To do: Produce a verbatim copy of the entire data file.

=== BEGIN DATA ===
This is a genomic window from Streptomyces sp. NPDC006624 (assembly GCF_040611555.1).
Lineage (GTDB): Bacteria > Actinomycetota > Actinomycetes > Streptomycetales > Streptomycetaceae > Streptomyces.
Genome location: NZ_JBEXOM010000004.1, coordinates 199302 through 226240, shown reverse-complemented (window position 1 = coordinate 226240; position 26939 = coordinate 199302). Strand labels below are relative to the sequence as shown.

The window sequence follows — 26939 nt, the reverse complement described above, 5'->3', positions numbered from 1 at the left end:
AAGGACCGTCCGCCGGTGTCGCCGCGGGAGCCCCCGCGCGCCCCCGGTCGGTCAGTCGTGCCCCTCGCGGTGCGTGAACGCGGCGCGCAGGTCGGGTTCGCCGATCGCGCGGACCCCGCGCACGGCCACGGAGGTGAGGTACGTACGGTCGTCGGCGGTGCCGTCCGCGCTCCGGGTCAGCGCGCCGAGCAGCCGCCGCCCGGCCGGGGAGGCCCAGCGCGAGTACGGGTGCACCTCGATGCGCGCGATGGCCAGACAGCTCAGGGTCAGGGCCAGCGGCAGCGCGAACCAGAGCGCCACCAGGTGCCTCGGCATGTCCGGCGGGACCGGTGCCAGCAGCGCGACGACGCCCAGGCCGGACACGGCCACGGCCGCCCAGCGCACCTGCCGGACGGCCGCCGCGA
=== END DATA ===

This is a genomic window from Streptomyces sp. NPDC006624 (assembly GCF_040611555.1).
Lineage (GTDB): Bacteria > Actinomycetota > Actinomycetes > Streptomycetales > Streptomycetaceae > Streptomyces.
Genome location: NZ_JBEXOM010000004.1, coordinates 199302 through 226240, shown reverse-complemented (window position 1 = coordinate 226240; position 26939 = coordinate 199302). Strand labels below are relative to the sequence as shown.

The window sequence follows — 26939 nt, the reverse complement described above, 5'->3', positions numbered from 1 at the left end:
AAGGACCGTCCGCCGGTGTCGCCGCGGGAGCCCCCGCGCGCCCCCGGTCGGTCAGTCGTGCCCCTCGCGGTGCGTGAACGCGGCGCGCAGGTCGGGTTCGCCGATCGCGCGGACCCCGCGCACGGCCACGGAGGTGAGGTACGTACGGTCGTCGGCGGTGCCGTCCGCGCTCCGGGTCAGCGCGCCGAGCAGCCGCCGCCCGGCCGGGGAGGCCCAGCGCGAGTACGGGTGCACCTCGATGCGCGCGATGGCCAGACAGCTCAGGGTCAGGGCCAGCGGCAGCGCGAACCAGAGCGCCACCAGGTGCCTCGGCATGTCCGGCGGGACCGGTGCCAGCAGCGCGACGACGCCCAGGCCGGACACGGCCACGGCCGCCCAGCGCACCTGCCGGACGGCCGCCGCGA